Shades of ’63, in Birmingham, Alabama

Some recent news from Birmingham, Alabama, made me think, What is it about black kids that makes some people want to spray them violently?

NPR’s All Things Considered reported that police assigned to inner-city schools there have been pepper-spraying high school students who get a little out of hand. The prototype for the story was a 17-year-old girl who, one day last winter, was crying in the hallway because some boys had been calling her names. An officer arrived, told her to calm down and handcuffed her—not the surest way to ease distress. And then, “I got maced. My eyes was burning. My face was burning. Like, I couldn’t breathe. And then like, afterwards, I threw up,” she told NPR. This girl was pregnant at the time.

You’d think Birmingham would be especially wary of using weaponry on African American schoolchildren.

In May 1963 the city attracted world attention when thousands of Negro children flooded its downtown to march with Martin Luther King Jr., in nonviolent demonstrations for civil rights. Police attacked with clubs and dogs and—infamously—high-powered fire hoses that slammed the little ones across the pavement. But the spraying didn’t stop the marching. “In Birmingham, the Negro principal of Parker High School desperately locked the gates from the outside to preserve a semblance of order, but students trampled the chain-link fence to join the demonstrations,” Taylor Branch wrote in his magnificent trilogy America in the King Years.

In Place of Hoses

Today, students who face the Birmingham police at their schools are not exactly practicing civil disobedience. They’re usually engaging in routine misbehavior like cursing, talking too loudly, and violating dress codes by wearing, for example, baggy pants.

In other words, they’re doing the kinds of things that might normally earn a trip to the principal’s office. But at certain high schools in Birmingham, they’re being punished not just with detention but also with chemical weapons. The incidents—reportedly more than 100 of them over the past five years—have taken place primarily at a handful of city high schools with predominantly African American student populations.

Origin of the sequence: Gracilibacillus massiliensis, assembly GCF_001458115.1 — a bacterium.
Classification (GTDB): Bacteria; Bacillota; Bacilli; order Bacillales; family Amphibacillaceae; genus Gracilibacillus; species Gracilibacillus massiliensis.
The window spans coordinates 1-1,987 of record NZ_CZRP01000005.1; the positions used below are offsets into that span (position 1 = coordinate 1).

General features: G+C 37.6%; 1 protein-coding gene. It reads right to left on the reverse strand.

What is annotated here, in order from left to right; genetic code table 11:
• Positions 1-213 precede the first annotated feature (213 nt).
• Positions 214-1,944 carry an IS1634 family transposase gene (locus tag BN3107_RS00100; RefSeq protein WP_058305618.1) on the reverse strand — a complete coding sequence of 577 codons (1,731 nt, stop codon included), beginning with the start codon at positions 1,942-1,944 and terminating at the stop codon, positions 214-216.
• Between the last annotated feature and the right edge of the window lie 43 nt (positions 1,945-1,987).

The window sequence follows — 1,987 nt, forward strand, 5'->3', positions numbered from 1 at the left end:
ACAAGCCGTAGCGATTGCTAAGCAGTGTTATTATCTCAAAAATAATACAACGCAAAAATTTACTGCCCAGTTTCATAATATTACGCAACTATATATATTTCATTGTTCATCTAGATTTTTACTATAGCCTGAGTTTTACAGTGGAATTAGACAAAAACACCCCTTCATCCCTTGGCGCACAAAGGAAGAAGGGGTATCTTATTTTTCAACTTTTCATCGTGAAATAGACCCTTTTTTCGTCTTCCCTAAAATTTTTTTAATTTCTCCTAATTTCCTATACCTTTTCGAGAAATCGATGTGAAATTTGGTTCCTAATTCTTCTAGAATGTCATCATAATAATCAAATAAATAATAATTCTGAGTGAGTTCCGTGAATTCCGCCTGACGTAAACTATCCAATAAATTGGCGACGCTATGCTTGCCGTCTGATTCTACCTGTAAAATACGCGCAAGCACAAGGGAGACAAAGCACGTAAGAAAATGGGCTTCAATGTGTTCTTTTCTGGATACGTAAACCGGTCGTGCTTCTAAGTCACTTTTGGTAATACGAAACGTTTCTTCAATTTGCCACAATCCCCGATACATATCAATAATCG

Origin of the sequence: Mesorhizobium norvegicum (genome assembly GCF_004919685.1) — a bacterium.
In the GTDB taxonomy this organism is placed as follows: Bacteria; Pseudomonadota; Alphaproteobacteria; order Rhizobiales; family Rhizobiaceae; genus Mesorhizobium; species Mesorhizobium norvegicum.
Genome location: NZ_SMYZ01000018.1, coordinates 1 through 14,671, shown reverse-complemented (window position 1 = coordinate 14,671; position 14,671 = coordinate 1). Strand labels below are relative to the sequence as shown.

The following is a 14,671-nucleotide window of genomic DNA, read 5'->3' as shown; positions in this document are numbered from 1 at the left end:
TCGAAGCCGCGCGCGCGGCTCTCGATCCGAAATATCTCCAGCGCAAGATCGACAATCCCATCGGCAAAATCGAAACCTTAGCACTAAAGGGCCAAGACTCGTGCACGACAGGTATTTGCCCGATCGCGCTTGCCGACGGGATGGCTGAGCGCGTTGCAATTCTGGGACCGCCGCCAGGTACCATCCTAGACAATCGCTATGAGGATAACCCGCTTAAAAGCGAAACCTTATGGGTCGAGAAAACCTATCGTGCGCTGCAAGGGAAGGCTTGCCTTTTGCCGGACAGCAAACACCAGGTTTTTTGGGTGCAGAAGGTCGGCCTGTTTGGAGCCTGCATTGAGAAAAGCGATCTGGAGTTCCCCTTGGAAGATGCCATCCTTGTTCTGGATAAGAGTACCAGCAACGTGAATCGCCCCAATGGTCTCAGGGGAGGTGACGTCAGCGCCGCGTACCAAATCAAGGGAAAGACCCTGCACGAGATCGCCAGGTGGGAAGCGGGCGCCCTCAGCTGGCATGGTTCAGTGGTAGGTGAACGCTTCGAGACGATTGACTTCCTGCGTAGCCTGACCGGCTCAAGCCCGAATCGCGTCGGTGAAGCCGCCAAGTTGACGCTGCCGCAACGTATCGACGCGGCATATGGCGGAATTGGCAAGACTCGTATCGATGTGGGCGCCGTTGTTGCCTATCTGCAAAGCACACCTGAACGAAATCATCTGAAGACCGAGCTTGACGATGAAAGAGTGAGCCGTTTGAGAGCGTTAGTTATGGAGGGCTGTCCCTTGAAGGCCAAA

President George W. Bush spoke of the “soft racism” of low expectations. He was speaking of academic standards in inner-city schools, but just how low are the expectations of those who feel that the disciplinary toolkit in those schools must include inflammatory agents?

Some students are resisting once again. The Southern Poverty Law Center has filed a federal lawsuit on behalf of seven Birmingham students who have been sprayed, alleging that the city’s school system and police department have “created a police state” within the schools. Black students are also speaking up in places like the Washington, D.C., area, where—according to a Washington Post analysis—they are up to five times more likely than white students to be suspended. Lawyers for the Birmingham students say they could find no other school district in the United States where students are being repeatedly punished with mace.

That they are fighting an apparent injustice would be unsurprising to King, whose birthday we observe this coming Monday. “Many children took it upon themselves to participate in demonstrations even in defiance of their parents and school officials,” writes theological ethicist Rufus Burrow in his handy volume Martin Luther King Jr. for Armchair Theologians, referring to the Civil Rights era. “Such behavior only confirmed for King that children not only had a major stake in the struggle against racial injustice but also had a strong awareness of what was going on. They wanted to participate and would do so in defiance of any adults.”

In the Birmingham of 2012, the adults include African American school administrators: they’ve invited the police into the schools to help keep order. That makes this case less than black and white, morally speaking. Still, it is hard to picture unruly white students in suburban districts being routinely shot with canisters of mace. It’s hard to see this clash entirely apart from the narrative of racial inequity in America, apart from the unfinished work of what King often described as “the beloved community.”

 

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